Japanese knives as we know them today (and they are most acutely used in everyday practise by highly skilled chefs), cannot really be discussed without a history lesson. When, in 17th century Japan, the Tokugawa Shogunate granted Sakai a seal of approval, things really took off. Sakai is the centre of fine knife production for a very good reason: it was the centre of Samurai sword production, until, as part of the Meiji Restoration, in the 19th century, carrying swords was banned, all part of an attempt by the central government to “modernize” the country. So, the vast majority of swordsmiths turned their skills, and their attention, to cutlery. A nearly byzantine array of knives for every purpose imaginable is the grand result.
Takefuyu “Take” Seki owns Santoku Equipment Office, in Yaletown, and he can expound for hours on the development of the knives he has on display (and for sale, of course), but he begins by asking, “Do you know much about Japanese history? Because these knives all come from a rich tradition.” Not only that, but even a casual observer can see there is a wide variance in size, shape, weight, and price. “Japanese blacksmiths think about the specific use, and the expected cost of a knife, before they begin work,” says Take. The high-carbon steel, whether blue, white, or yellow of honyaki knives, are true-forged, of the single substance. Kasumi knives, like their iconic samurai sword predecessors, are made from both steel and soft iron, forged together. Further, the specialized San Mai knives have a pure steel cutting edge, with an iron/steel blade jacketing it. The hardest and purest steel is exposed only at the cutting edge. It does not need to be stainless, since the knife is usually sharpened daily.
Strength, durability, and highly specific use are the hallmarks of these implements. A sashimi knife, for example, is very long, very thin. It is used most acutely to cut into a raw fish to extract umami, the most flavourful, inner section of the fish with extreme accuracy and finesse, no rough edges or pulling of less prized sections of flesh into the cut. Most knives have a one-sided edge, since the cutting motion is never to push forward, or to “saw” any meat of vegetable, but rather to stroke the knife precisely through the object, towards one’s body. It is a skill that is acquired only with repetition, and such chefs as Yoshi Tabo will tell you, dead-pan honest, that it takes 10 years to really be called adept at it.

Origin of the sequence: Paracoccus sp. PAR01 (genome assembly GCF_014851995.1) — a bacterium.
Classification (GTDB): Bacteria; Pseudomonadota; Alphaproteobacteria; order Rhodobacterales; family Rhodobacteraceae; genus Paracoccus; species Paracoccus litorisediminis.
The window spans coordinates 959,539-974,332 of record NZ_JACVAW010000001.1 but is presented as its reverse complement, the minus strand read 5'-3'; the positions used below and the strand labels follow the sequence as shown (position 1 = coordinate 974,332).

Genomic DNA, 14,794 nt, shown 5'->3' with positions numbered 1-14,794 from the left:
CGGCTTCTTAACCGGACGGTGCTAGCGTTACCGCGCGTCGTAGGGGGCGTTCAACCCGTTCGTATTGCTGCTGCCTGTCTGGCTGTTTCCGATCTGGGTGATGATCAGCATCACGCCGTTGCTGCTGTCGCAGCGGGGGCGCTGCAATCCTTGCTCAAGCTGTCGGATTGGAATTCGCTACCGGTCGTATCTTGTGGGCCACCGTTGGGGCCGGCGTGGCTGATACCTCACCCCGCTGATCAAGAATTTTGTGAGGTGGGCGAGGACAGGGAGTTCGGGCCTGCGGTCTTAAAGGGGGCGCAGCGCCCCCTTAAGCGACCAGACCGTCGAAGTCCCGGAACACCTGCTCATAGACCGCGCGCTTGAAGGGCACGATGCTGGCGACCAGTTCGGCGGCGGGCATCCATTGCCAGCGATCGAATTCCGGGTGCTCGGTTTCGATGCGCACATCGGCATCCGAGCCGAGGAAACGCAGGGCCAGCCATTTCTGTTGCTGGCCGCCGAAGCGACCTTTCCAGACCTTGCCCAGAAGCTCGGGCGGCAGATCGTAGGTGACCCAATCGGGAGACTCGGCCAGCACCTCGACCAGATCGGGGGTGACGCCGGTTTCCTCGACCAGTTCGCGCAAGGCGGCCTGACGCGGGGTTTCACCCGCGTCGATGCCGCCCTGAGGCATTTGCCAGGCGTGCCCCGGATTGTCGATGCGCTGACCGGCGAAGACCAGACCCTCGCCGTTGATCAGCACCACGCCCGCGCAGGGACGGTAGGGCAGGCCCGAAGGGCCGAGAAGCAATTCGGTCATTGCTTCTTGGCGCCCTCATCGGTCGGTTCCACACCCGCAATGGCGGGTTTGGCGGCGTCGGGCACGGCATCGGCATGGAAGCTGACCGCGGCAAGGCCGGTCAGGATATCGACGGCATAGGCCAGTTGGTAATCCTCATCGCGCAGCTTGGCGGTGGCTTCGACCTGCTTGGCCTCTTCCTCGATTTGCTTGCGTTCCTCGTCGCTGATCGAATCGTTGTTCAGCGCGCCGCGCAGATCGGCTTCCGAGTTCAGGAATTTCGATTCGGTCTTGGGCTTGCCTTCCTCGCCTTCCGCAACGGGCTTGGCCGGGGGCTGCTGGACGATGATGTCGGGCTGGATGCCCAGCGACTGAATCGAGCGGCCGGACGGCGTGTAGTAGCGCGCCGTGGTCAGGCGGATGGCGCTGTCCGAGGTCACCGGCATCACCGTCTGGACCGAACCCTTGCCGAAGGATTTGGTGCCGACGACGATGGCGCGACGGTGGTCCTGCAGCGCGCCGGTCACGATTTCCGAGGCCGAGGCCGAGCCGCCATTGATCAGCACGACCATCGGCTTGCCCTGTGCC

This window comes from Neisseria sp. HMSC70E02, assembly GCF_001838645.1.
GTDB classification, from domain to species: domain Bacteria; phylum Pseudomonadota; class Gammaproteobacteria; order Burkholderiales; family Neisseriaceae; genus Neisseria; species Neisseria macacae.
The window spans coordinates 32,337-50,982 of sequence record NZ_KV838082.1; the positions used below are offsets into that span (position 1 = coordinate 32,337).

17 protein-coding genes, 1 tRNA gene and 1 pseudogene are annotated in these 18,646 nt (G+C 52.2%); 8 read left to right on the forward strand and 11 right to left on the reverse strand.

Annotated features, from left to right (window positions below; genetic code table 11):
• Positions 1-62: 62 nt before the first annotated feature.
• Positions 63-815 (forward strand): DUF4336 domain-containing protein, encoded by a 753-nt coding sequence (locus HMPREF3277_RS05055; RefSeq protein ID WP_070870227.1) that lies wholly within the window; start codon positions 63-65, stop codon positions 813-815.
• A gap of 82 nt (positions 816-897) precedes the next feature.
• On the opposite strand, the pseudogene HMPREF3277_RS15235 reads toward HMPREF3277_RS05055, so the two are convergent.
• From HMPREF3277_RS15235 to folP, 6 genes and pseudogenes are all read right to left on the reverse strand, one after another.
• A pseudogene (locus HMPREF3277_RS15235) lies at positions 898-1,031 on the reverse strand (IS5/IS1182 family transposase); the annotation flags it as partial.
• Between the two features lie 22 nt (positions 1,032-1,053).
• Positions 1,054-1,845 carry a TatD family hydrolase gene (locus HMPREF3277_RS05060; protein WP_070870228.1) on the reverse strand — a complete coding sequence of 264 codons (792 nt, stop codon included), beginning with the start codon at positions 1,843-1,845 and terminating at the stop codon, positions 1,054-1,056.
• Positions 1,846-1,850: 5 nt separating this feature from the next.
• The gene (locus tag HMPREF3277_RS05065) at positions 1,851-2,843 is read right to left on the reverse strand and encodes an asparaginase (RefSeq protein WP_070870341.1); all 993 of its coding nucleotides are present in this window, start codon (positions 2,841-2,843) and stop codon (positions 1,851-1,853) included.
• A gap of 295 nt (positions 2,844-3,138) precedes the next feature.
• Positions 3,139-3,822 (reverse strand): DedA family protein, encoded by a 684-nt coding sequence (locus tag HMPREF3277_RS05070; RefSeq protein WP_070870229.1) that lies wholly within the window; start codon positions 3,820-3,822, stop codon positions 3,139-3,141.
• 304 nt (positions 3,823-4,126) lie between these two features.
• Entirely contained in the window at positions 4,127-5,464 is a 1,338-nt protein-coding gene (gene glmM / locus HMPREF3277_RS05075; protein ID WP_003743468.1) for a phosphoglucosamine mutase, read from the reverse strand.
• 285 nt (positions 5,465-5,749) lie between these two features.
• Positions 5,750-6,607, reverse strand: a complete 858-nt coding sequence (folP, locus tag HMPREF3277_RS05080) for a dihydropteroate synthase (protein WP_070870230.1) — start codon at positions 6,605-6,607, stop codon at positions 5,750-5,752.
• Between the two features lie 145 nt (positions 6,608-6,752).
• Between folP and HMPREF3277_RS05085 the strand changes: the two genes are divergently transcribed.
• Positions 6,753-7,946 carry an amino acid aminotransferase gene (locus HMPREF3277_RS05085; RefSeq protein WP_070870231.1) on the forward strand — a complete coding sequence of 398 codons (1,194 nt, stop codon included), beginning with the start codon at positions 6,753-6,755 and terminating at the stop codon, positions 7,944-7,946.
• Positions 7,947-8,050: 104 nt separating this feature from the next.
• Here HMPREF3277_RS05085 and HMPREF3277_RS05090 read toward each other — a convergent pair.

Santoku (“three virtues”) refers to a style of knife, used for three purposes: cutting meat, fish and vegetables. It is, thus, a general purpose knife, designed to create harmony between the size and weight of the blade with that of the handle. The tang, which is the way a blade is attached to a handle, is vital in this balance, since a full tang (the blade is incorporated right to the end of the handle) creates more heft. The hand-feel of these knives is superb. The tang can be half way through the handle, as well, so a lot depends on personal preference in this regard.
They can feature small grooves in the blade, theoretically to make slicing easier, as materials don’t stick to the blade. But Take says, “That is fine, but when you sharpen the blade, and reach the grooves, then the knife is not useful anymore.” In short, the Santoku is the ultimate well-balanced knife.
What, then, is the necessary start in a knife set for the home chef? “A big Santoku chef’s knife (an eight to 10 inch blade), a paring knife, and a heavy knife, almost like a cleaver, called a deba. Then you can get into more special knives, as you learn more.” The hand-feel, the balance of these instruments, is something each individual must experience and gauge for themselves, and Take is a fine guide into this complex world. Just be prepared for a little history lesson, which will make your cutting days that much richer.